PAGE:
mastered 12 public transit systems
visited 11 countries
been in countries where 10 different languages were spoken
slept in 10 beds
gotten 10 rides in a car
had 10 gelatos
had 9 crazy co-workers (give or take)
stayed in 8 hostels
eaten 7 waffles (the real kind with strawberries/bannanas/chocolate/caramel/whipped cream on top)
watched 6 movies
taken 6 "best couple '06" exclusive trips (Jackie and me)
been through 6 airports
used 5 bars of soap
been in 5 different cars
rented 4 bicycles
gone to church in 4 chapels
visited 3 museums
tossed 3 pumpkins
taken 2 taxis
eaten 2 things at McDonald's
had 1 incredible time...


Monday, December 11, 2006

When You Wake Up Feeling Old

On December 8th, my guess is that most bloggers attributing some significance to the day only had in mind the fact that it was the anniversary of John Lennon's assassination. But that's probably only because they don't know that it was also the day that I was born. In truth I'm not too disappointed to share the day with one of the most innovative musicians of our time. But that's not the point. The point is here I am, alive and older than ever to tell you all about it. Want to know more? You can read all about me on my blog. It's been around for almost an entire year now. In twenty four years it will be as old as I am now.


Monday, December 04, 2006

Holiday in Spain

On Saturday I finally embraced the reality of a decision I had made several weeks earlier to spend the weekend in Spain. It seemed like a really good idea when we bought the tickets, but obviously we didn't realize that a 6:30 flight would mean waking up at 3:00 in the morning, catching a cab to the train station; bus to the airport; plane to Girona, Spain; bus to Barcelona. When we finally arrived, I was thankful for the choice we made and everything seemed to fall into place as it always does.

We walked in a delirium to Sagrada Familia, Gaudi's unfinished masterpiece,
that could easily be confused for a cathedral designed by Dr. Seuss himself. Gaudi was the leader of the Spanish Art Nouveau movement, but his style is completely unique. Although some would characterize his work as absurd, I love his undulating facades and approach in general as it is thoroughly referential to nature. We walked through the city exploring Christmas fairs, listening to performers, touring Las Rambles and taking in everything we could until our bodies demanded a siesta and we checked into our eerier than ever hostel.Since FCB had an away game, football was out but luckily we came to Barcelona on the right weekend for music. We hit the mainstage of Primavera Rock '06 and caught Laura Veirs, Cat Power and Jeff Tweedy of Wilco in all of their live splendor. Jeff Tweedy was especially good - a captivating and entertaining performer - and oh, so talented. It helps that he played How To Fight Loneliness and made my night just that much better. Jackie and I considered it a great achievement to get back to our hostel past 10:00 pm, and were anything but anxious to get back to the place where we would only spend a few hours sleeping.Day two was all about Park Guell, which inspired me in a major way to add mosaic creation to my plans for 2007. Barcelona, beach, Arc de Triomf (yes, with an -f), palm trees, Mediterranean, Colombus, sunshine, blue sky, tired, tired, tired, Barcelona. Back to Brussels.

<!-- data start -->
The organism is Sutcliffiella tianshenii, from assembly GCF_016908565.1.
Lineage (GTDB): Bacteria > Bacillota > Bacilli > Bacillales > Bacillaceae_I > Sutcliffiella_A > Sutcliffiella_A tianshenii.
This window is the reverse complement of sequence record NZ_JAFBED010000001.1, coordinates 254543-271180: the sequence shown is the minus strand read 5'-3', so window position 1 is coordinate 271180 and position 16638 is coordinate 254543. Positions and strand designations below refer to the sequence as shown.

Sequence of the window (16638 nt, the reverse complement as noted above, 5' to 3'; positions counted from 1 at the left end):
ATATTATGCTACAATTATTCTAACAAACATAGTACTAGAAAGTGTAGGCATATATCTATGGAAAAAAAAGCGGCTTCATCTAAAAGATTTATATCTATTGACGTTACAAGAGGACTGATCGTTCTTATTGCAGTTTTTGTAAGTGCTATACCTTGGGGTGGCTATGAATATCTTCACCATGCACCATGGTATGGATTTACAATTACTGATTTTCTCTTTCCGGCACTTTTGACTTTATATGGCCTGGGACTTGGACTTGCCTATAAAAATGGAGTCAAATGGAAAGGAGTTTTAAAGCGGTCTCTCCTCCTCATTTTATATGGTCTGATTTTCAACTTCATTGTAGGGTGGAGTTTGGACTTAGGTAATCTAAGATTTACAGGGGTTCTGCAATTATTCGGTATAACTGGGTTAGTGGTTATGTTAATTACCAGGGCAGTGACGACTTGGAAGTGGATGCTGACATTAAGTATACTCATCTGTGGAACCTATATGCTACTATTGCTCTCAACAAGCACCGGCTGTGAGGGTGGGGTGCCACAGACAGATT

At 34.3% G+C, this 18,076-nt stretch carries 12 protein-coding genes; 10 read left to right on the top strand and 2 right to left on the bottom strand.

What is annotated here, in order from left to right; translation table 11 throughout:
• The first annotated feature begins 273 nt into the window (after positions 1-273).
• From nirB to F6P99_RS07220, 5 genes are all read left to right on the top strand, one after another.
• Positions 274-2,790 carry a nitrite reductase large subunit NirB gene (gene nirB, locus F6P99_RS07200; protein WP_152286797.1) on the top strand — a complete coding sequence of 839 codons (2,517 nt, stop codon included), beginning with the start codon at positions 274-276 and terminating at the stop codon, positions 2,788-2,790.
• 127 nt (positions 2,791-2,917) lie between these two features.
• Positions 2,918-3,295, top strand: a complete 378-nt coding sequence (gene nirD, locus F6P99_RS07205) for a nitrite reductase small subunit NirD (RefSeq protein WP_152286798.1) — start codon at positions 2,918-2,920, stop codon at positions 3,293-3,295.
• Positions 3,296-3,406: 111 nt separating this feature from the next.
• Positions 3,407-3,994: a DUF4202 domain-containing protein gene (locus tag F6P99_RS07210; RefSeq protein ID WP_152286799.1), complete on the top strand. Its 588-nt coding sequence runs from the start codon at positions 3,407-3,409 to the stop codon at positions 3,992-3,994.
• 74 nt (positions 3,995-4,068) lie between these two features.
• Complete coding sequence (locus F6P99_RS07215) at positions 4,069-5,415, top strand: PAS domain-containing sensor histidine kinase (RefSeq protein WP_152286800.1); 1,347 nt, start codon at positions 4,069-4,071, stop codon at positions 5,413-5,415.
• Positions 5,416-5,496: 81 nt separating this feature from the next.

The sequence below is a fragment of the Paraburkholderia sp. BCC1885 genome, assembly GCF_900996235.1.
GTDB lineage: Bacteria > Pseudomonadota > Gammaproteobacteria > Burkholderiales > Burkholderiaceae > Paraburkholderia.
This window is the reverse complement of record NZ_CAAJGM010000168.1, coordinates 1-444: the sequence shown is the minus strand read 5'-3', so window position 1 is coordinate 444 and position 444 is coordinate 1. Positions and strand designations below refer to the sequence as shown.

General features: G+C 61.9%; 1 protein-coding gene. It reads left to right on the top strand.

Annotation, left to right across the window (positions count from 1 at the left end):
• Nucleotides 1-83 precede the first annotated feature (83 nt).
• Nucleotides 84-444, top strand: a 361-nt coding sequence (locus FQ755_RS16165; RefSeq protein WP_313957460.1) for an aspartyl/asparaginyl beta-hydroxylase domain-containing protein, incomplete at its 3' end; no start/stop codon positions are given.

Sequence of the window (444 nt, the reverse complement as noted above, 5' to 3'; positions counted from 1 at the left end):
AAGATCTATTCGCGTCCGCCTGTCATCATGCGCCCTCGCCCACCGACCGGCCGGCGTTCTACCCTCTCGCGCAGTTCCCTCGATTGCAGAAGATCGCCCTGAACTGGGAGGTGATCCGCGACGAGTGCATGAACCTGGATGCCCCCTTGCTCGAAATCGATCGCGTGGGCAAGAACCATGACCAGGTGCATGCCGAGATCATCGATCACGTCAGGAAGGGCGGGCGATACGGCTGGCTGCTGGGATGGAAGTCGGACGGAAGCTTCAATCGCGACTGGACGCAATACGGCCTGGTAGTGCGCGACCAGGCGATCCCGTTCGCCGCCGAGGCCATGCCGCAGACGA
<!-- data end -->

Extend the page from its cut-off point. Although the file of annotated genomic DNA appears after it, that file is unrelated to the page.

-Counting Crows-

Friday, December 01, 2006

Wishful Thinking

Tonight I came home from work and picked up my guitar. Among other things, I started playing a song I handn't in a while, "Jesus, etc." by Wilco. I decided to check Wilco's site for tour dates, thinking maybe they would be playing somewhere this winter where I could possibly be living - Salt Lake, Portland, Seattle, Boston, New York. To my shock and surprise, this is all I found:
Of the three shows left on the tour schedule, one is tomorrow. In Barcelona. Where I'll be tomorrow. Fate? It's quite possible. Maybe getting a cab at 3:45 tomorrow morning will be worth it after all.


Thursday, November 30, 2006

You To Thank

I'm not sure exactly what everyone's Thanksgiving looked like this year, but I have a pretty good imagination. Since Jackie and I were in Greece on Turkey Day, we created our own slightly belated version of the holiday. We planned everything out on the plane on our way back to Brussels and we were not prepared to skimp on anything. The menu included turkey, mashed potatoes, gravy, yams, stuffing, cranberry sauce, corn, rolls, and pumpkin pie for dessert. We were ready to have quite a feast.